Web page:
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sericea lespedeza (Lespedeza cuneata)




















silky bush clover
chinese lespedeza
chinese bush-clover


Lespedeza juncea (L. f.) Pers. var. sericea Maxim.
Lespedeza sericea Miq., nom. illeg.


CONFIRMATION STATUS: Pending confirmation.


TAXONOMY: The currently accepted scientific name of sericea
lespedeza is Lespedeza cuneata (Dum. Cours.) G. Don.


NATIVE STATUS: Introduced, United States and Canada.




Habit: This introduced perennial plant is 2-4' tall. It branches frequently

into multiple major stems at the base, which divide into much smaller side

stems. A plant two or three years old may have 20-30 stems. These stems

are held stiff and straight at about a 45° angle from the ground or from

each other. The entire plant has a shrub-like appearance that is vase-shaped

at the base. It is herbaceous, notwithstanding appearances to the contrary,

as all the stems die down to the ground each winter. Each stem is light

green, round but strongly ridged, and covered with lines of appressed or

slightly spreading white hairs. The lower stems become brown and woody

with maturity, and they lose most of their hairs.


Leaves: The alternate compound leaves are trifoliate with short petioles.

The leaflets are up to ¾" long and ¼" across. They are oblong or oblance-

olate, and have smooth margins. The upper surface of each leaflet is dull

green and hairless, while the lower surface is covered with silky appressed

hairs. The blade of each leaflet often angles upward along the central vein,

and it often has a fine point at its tip. From a distance, the narrow leaflets

resemble needles on the stems of an evergreen species.


Flowers: From 1-4 flowers develop from the axils of the compound

leaves on short stalks. Each flower is about 1/3" long, and has a typical

pea-like structure consisting of a broad standard and narrow keel. The

petals are white or cream, usually with a patch of purple at the base of the standard. The pubescent calyx has 5 long teeth that often turn purplish

green. There is no noticeable floral scent.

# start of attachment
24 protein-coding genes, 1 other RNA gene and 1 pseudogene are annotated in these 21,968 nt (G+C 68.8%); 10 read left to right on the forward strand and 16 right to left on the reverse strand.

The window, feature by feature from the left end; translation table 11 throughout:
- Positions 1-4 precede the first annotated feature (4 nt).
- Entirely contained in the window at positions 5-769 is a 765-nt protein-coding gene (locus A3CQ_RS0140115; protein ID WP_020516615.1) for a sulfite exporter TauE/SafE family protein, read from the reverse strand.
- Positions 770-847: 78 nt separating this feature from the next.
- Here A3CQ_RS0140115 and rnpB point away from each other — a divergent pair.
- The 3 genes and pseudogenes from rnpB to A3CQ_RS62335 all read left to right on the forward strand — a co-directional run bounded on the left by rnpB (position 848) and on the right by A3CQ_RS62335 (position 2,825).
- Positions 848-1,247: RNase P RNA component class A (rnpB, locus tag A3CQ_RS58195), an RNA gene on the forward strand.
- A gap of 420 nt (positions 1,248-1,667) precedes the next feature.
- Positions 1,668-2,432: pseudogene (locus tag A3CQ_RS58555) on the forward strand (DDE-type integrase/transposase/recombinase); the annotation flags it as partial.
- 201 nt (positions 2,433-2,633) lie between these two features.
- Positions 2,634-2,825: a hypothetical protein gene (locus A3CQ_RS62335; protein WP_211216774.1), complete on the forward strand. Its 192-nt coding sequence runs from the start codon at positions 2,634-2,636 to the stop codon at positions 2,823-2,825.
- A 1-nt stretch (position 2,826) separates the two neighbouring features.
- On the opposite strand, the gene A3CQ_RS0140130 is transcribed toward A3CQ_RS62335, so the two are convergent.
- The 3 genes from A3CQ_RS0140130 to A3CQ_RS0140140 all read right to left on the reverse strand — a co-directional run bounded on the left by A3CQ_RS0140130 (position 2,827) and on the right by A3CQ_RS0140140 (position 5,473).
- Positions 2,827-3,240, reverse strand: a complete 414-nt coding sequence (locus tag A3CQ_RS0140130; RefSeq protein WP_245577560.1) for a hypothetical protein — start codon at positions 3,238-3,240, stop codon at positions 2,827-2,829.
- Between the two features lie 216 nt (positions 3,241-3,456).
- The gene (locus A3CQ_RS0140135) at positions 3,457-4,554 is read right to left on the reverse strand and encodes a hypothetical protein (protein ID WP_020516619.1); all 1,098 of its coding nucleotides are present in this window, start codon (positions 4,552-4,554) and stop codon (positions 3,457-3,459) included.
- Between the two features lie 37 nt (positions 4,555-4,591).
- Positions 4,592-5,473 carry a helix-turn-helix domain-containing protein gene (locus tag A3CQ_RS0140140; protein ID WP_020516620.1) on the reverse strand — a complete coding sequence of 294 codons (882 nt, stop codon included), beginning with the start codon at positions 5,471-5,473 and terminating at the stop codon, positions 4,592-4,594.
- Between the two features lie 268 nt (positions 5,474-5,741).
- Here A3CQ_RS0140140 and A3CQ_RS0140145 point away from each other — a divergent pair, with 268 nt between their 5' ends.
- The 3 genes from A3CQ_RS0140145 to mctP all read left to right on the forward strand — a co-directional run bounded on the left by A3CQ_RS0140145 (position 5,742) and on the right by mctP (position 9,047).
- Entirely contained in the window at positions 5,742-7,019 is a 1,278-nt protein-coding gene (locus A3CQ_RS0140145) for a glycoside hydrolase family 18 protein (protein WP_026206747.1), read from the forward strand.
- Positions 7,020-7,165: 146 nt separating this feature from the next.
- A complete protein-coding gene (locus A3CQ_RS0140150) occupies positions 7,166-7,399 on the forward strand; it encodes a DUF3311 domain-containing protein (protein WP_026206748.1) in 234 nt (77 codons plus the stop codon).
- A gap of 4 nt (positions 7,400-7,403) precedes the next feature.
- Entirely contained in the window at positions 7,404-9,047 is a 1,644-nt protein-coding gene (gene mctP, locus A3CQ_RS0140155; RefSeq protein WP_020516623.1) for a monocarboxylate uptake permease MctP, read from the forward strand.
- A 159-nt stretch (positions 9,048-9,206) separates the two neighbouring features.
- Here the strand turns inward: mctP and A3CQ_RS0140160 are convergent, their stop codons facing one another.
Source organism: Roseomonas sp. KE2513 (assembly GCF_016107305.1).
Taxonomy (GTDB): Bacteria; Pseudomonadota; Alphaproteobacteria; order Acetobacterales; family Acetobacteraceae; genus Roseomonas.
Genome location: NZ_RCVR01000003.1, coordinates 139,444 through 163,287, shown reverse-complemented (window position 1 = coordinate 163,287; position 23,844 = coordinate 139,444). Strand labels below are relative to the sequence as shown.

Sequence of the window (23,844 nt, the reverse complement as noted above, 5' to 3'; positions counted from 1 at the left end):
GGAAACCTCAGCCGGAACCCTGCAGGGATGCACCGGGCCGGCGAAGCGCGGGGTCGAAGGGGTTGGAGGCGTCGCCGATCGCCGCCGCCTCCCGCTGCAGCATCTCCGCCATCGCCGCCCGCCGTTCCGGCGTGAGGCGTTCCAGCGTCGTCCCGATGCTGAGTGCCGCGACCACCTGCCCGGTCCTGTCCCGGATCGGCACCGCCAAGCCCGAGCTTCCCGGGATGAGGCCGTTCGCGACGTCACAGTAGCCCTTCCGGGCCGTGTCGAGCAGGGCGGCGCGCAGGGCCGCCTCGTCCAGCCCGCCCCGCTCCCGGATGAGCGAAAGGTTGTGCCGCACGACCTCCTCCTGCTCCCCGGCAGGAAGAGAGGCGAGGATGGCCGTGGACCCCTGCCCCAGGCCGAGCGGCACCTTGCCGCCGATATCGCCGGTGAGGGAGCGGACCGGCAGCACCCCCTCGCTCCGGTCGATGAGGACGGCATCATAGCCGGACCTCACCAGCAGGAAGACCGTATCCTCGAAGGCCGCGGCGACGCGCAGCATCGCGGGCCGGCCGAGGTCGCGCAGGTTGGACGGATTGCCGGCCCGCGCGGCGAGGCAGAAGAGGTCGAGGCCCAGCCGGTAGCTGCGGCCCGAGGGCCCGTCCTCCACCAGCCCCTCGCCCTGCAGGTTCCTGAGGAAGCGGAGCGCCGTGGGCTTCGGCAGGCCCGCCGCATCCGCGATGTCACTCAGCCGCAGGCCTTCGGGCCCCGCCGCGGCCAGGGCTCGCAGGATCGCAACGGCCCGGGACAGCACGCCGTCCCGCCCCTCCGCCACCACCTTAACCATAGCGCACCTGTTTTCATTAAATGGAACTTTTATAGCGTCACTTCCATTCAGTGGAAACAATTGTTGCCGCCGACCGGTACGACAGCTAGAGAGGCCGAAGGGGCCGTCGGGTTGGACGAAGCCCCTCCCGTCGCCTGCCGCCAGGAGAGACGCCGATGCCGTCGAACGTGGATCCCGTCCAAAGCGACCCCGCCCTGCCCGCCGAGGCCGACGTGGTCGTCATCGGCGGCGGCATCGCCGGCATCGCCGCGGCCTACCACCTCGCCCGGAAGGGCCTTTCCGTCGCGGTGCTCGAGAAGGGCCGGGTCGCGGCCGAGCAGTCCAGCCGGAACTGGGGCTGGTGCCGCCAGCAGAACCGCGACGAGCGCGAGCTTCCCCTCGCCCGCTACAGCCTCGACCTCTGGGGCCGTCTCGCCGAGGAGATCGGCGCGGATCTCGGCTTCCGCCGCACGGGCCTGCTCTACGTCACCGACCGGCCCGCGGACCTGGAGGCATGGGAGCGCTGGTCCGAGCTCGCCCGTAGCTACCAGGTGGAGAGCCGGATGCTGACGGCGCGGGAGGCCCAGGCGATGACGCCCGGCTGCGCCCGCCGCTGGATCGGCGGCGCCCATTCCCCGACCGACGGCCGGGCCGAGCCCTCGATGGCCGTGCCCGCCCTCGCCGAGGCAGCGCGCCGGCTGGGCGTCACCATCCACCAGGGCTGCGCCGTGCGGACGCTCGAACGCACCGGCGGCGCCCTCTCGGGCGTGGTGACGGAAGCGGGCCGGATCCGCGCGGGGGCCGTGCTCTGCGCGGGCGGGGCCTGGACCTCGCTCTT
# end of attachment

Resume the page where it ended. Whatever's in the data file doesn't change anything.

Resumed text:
Fruit/Seeds: Each flower can produce a short pubescent seedpod contain-

ing a single seed.


Roots: The root system consists of a stout taproot. Roots are widely branch-

ed and penetrate the soil more than three feet. This plant spreads by reseed-

ing itself and can form large colonies.


REGENERATION PROCESS: Sericea lespedeza propogates itself by


HABITAT TYPES: Sericea lespedeza was introduced into the United
States from east Asia. Habitats include fields, where it is occasionally

planted as a source of forage and hay, and roadside banks, where it has

been planted for erosion control. Other habitats include openings in upland woodlands, thickets, and prairie restorations. This species can invade many

natural habitats and form dense colonies of plants. It is sometimes intro-

duced into prairie restorations accidentally, probably as a contaminant of

seed, and should be removed. The invasive potential of this species is quite



SITE CHARACTERISTICS: Sericea lespedeza is usually found in full
sunlight at sites that are mesic to dry. It grows best on deep, well-drained,
medium to coarse textured soils; it grows quite well in a slightly heavy clay-
loam soil, and is not bothered much by foliar disease. Mature plants are
quite drought tolerant. It is best suited to areas receiving at least 30 inches
of rainfall annually. It can survive short periods of subzero temperatures
when fully established, but prolonged freezing will contribute to winter kill.
Chinese lespedeza is tolerant of low pH (4.5) and infertile soils. Optimum
pH range is 6.0-6.5. On some sites it has been very competitive and hinder-
ed the re-colonization of native species.


SEASONAL DEVELOPMENT: The blooming period usually occurs
during early fall and lasts about a month.


GENERAL DISTRIBUTION: Sericea lespedeza is a species primarily

occurring in the eastern United States, starting in Florida and extending
north to the upper mid-Atlantic states, but not into New England. It ex-
tends west to Texas and north to the mid-Prairie states, but not the
northern Prairie states or Canadian provinces (it has been reported only
in the Canadian province of Ontario). It does not naturally occur in the
Rocky Mountain states, southwestern, far western or northwestern states.




IMPORTANCE AND USES: The flowers attract bumblebees and other
long-tongued bees. The dagger bee, Calliopsis andreniformis, is a common
visitor of the flowers of Lespedeza spp. The caterpillars of the skippers
Thorybes pylades (northern cloudywing) and Thorybes bathyllus (south-
ern cloudywing) feed on foliage of Lespedeza spp., as do the caterpillars

of the moths Automeris io (Io moth) and Utetheisa bella (bella moth). The
seeds are eaten by some upland gamebirds, including the bobwhite quail
and wild turkey, while the palatable foliage is eaten by white-tailed deer
and livestock.


Chinese lespedeza is used for hay, pasture, erosion control, cover crops,
and wildlife food and cover.



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